Local homeowner talks benefits of straw bale home

0
1470
Pavlina Kubicek and her family have recently completed construction a home in Temecula Wine Country that was built using straw bale, a relatively uncommon type of construction in the United States. Photo courtesy of Pavlina Kubicek

A Temecula local wants other members of the community to know the benefits of a novel type of construction.

Pavlina Kubicek, her husband and her daughter live in a home in Temecula Wine Country that they built using a construction material that most people probably haven’t heard of – straw bale.

Utilizing bales of straw, which would ordinarily be discarded by farmers as a waste product, for insulation, is a relatively new practice in modern construction, although straw was commonly used in the United States during the 19th century, and straw bale has in fact been used in buildings for centuries.

Kubicek said she and her husband decided to use the material in their Wine Country home, which was completed earlier this year, because of its “green” characteristics – it’s lower in toxicity than many more common building materials, and it provides great insulation.

The insulative benefits of straw bale mean that utility costs are much lower for the Kubiceks.

The walls of Pavlina Kubicek’s home are filled in with straw bale, giving the walls a natural, rounded look. Photo courtesy of Pavlina Kubicek

“Our electric bill is around $80,” Kubicek said. “And we have everything electric; there is no (gas) in the house.”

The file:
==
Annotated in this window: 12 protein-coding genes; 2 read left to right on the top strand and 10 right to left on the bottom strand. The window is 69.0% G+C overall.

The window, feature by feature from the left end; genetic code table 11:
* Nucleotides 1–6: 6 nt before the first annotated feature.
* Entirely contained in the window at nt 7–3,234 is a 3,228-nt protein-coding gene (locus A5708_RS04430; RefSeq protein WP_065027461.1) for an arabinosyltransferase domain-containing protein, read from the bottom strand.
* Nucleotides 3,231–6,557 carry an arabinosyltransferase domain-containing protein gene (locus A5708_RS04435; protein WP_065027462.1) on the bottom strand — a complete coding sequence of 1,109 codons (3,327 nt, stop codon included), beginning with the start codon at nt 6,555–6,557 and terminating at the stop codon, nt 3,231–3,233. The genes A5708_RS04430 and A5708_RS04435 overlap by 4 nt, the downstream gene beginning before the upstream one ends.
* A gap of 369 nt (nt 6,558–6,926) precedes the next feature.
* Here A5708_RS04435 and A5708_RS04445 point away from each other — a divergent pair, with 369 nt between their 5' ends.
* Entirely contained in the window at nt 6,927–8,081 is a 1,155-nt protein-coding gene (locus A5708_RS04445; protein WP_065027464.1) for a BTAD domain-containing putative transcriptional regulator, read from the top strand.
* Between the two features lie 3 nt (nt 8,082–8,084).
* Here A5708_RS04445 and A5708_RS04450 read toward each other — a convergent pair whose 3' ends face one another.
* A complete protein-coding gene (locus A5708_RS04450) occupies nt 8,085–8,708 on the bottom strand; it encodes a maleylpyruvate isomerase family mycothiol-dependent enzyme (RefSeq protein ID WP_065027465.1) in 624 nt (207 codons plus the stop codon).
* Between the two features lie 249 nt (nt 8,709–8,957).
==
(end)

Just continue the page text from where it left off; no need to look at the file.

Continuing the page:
There’s also another benefit to straw bale construction – straw can be more fire-resistant, an important factor in wildfire-prone Southern California.

“When we applied for the permits two years ago in December,” Kubicek said, “The fires were going on around Los Angeles and Malibu and they actually told me ‘We are happy you are building a straw bale house, because they are more fire-resistant.’”

Construction on the four-bedroom, 2,200-square-foot home took a little less than a year, Kubicek said. The bales themselves were stacked to form the home’s walls in about a week, a process that was helped along by friends who helped out.

“We had, I think, 31 volunteers putting the bales in the wall in one week, so that saved a lot of money and time,” Kubicek said.

Some disadvantages to straw bale construction include the fact that straw can rot if exposed to too much moisture and the amount of space the bales take up, forcing thick walls that can take away square footage. But excessive moisture isn’t much of a problem in Southern California, and Kubicek is satisfied with the size of her home.

“We could have built it bigger, but why?” she said. “People have these big houses, but they only live in the kitchen, living room and bedroom.”

And, she says, beyond the economic and environmental benefits, Kubicek said she and her family just love the appearance of their new home. The bales give the plaster-finished walls a natural, rounded look.

“What we love about it is the aesthetic look about it – that the walls are not actually straight, because there’s not many things that are straight in nature,” she said. 

Will Fritz can be reached by email at wfritz@reedermedia.com.